At first glance, Bristol and Heathrow airports might appear to have little in common, save for a few similar airlines and a bookstore or two, but these two hubs share a rather unpleasant accolade: they have both drawn criticism for their expansion plans, however successful they might be in the end.
Campaigners’ main concern is that public opinion is being ignored, especially with regard to the environmental impact of night flying, terminal upgrades, and runway extensions at Britain’s many airports. Birmingham, Manchester, and Edinburgh have also proposed or undertaken expansion projects in recent years, with little regard for the feelings of local residents.
Whilst Manchester’s decision to destroy two listed buildings and build a hangar on a newt colony might have given eco-warriors something new to complain about, there is no denying that aggressive expansion by UK airports is eroding the public’s confidence in both the government and the aviation industry.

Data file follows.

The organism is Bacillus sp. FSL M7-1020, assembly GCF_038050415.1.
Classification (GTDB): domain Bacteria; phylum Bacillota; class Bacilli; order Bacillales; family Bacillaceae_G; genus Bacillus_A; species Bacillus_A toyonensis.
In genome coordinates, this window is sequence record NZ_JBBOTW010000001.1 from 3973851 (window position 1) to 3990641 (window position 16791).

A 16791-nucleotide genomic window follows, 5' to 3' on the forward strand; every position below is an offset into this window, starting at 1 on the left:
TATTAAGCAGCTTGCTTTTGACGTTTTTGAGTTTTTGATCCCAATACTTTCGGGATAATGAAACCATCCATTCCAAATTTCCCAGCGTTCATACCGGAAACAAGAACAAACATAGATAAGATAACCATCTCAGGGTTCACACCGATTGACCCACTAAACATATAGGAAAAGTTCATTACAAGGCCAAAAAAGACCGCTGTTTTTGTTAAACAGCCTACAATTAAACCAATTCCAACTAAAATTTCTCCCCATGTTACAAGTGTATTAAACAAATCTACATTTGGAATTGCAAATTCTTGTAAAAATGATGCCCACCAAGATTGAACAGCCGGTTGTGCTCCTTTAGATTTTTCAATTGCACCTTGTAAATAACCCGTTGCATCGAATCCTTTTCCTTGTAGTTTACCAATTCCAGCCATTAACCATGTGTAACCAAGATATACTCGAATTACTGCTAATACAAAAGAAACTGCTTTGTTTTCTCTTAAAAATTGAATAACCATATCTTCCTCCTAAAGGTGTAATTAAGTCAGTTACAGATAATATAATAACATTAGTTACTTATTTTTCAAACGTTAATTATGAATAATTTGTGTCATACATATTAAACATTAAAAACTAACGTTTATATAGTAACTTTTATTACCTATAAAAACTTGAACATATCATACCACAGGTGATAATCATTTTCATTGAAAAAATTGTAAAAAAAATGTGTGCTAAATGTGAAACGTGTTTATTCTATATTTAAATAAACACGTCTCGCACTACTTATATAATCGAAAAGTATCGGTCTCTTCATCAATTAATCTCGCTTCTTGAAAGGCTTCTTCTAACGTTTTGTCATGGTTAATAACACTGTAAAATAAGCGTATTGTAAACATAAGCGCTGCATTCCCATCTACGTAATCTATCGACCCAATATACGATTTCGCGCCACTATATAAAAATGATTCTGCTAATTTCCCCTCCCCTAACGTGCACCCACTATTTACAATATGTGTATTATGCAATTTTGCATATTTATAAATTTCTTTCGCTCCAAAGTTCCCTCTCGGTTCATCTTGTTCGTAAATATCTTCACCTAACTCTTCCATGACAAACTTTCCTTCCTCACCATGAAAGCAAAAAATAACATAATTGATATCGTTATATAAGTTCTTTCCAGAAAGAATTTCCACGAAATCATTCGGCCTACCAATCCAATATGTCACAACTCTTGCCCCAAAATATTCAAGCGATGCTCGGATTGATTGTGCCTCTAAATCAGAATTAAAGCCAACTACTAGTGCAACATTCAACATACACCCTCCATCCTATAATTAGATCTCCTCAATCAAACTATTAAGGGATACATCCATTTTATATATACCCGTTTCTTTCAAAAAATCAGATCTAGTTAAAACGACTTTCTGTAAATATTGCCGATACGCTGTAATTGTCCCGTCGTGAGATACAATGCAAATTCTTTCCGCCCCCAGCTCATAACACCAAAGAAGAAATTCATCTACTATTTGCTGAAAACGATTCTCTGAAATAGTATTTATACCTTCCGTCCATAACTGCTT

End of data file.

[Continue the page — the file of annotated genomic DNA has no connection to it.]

So, when Bristol Airport’s expansion plans were given the green light by local councillors, despite months of aggressive lobbying by concerned residents, Beautiful Britain magazine commissioned an unusual piece of art, designed to draw attention to a perceived lack of consultation on major construction projects.
Painted in a field beside the M5 motorway, Beautiful Britain sketched the outline of a 70m runway. The words, ‘Planning Approved,’ are stamped across the middle. The magazine had previously questioned thousands of its readers, and discovered that 80% of respondents wanted more ‘red tape’ to prevent new runways from appearing overnight, much like Beautiful Britain’s giant painting.
The mural was painted with biodegradable paint, naturally.